Project Description

I’m obsessed with pretty paper. Beautiful cards, wrapping paper, packaging – I have to have it. I bought double-sided satin ribbon and kraft paper last year to wrap holiday gifts and spent a little bit more than I would have liked on some Martha Stewart cookie boxes. Seriously, I can’t help myself. I’m a bit of an anti-shopper, meaning I can’t just go and buy something that I haven’t considered purchasing for a while. Except pretty paper. I’ll whip out the credit card in a jiffy for that!

So, when I was invited by the sweet and talented Haniela to participate in a cookie project based on holiday cards, I was beyond excited. Combining my love for stationary and cookies? Be still my paper-lovin’ heart!

I tackled the holiday card sections of Hallmark, Target, Barnes and Noble, and more. I laughed, I cried (I’m an easy crier), I loved them all. But, there was a certain card that I couldn’t get out of mind…

A couple years ago, I discovered Robert Sabuda’s holiday cards. You may have heard of him as the author of several gorgeous pop-up books, like this one. But, his cards, oh man, his cards are to die for:

I decided to take inspiration from a card my husband and I sent to friends and family several years ago. It was beautiful, modern, and whimsical. Only problem? I can’t snag a photo to show you! You can’t buy them from retailers anymore, though I did find an Ebay listing for one, so you can go there and see the original. Isn’t it cute?

Instead of sweet-faced Eskimos, I used polar bears…


No reason…other than the fact that they are super adorable. I hand-cut them, but you could easily use a candy corn cutter with an extra piece of dough for the head. Here are the steps:

  • Start with hand-cut cookies.
  • Outline and flood with white icing – allow to dry
  • Add a little drop of pink icing for the noses
  • Add ear detail using stiff white icing and a #2 tip
  • Pipe the pink and blue scarves using stiff icing and a basketweave tip (46, 47, or 48, depending on the size of your cookie and desired scarf thickness)
  • Add a dollop of white icing for the tail, immediately sprinkle with sparkling sugar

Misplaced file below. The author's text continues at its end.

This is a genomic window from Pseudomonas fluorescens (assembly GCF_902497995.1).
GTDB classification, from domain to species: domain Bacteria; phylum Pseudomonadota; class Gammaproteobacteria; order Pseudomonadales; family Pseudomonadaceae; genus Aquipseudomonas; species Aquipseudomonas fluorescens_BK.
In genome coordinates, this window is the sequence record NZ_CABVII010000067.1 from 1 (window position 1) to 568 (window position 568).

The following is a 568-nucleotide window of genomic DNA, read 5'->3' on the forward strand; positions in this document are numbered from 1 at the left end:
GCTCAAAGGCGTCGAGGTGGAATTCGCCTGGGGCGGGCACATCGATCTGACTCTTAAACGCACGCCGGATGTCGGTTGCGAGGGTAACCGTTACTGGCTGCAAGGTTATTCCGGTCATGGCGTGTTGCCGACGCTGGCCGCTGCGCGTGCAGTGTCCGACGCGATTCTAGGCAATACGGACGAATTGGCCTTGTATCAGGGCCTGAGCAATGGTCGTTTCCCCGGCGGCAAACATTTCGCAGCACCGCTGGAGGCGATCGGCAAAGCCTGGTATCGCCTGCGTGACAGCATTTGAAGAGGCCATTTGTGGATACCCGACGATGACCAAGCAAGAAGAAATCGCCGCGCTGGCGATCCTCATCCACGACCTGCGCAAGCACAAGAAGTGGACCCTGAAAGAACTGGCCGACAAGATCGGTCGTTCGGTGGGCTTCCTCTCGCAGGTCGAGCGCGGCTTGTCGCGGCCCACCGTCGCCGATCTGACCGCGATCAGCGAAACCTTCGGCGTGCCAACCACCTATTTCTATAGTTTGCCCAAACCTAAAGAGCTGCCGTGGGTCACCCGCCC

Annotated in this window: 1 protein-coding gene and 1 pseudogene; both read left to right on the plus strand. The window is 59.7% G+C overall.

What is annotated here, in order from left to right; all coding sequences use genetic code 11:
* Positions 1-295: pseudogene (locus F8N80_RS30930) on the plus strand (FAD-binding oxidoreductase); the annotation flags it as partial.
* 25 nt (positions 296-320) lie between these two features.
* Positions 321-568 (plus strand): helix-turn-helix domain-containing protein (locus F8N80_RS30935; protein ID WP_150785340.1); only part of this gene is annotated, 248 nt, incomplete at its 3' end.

• Draw on facial details with a black food writer

I couldn’t stop at just polar bears though…

I had to make them a proper home…a sugar cookie igloo, complete with an evergreen tree and fish! The tree was made using stiff green icing and a grass tip, inspired by LilaLoa. The fish were simple, iced minis with attached round sprinkles for scales.

I made the igloo by cutting “bricks” out of sugar cookie dough with a pizza cutter (12 “bricks” to one row, 3 rows, plus top round piece and 3 pieces for entrance). Then, I iced them on a wire rack with a very thin flood icing. After they dried, I assembled them with very stiff, uncolored icing. What you can’t see is the can of pineapple inside, holding up the top piece!  Assembly was going fine until I started on the third row…then it got a little dicey! Luckily, the can worked perfectly and no one is the wiser. Except I just told you…

Now, please go and see all of the other amazing creations for this project! I was absolutely blown away by the creativity and skill of my fellow cookiers! How I was included in this amazing group, I’ll never know…

1.Stephanie, Ellie’ s Bites Decorated Cookies

2. Anne, Flour Box Bakery

3. Georganne, LilaLoa

4. Lorraine, Lorraine’s Cookies

5. Kim, The Partiologist

6. Pam, Cookie Crazie

7.Cathy, Cathy’s Cookies

8. Mariëlle, De Koekenbakkers

9.  Nadia, My Little Bakery

10. Liz, Arty Mc Goo

11. Callye, Sweet Sugarbelle

12. Marlyn, Montreal Confections

13. Lisa, The Bearfoot Baker

14. Meaghan, The Decorated Cookie

15. Paula, Vanilla Bean Baker

16. Miriam & Estíbaliz, Message in a Cookie

17. Ali, Ali Bee’s Bakeshop

18. Myriam, Chapix Cookies

19. Jennifer, Not Your Momma’s Cookie

20. Jill, Funky Cookie Studio

21. Maryann, Cookie Artisan

22. Hani, Haniela’s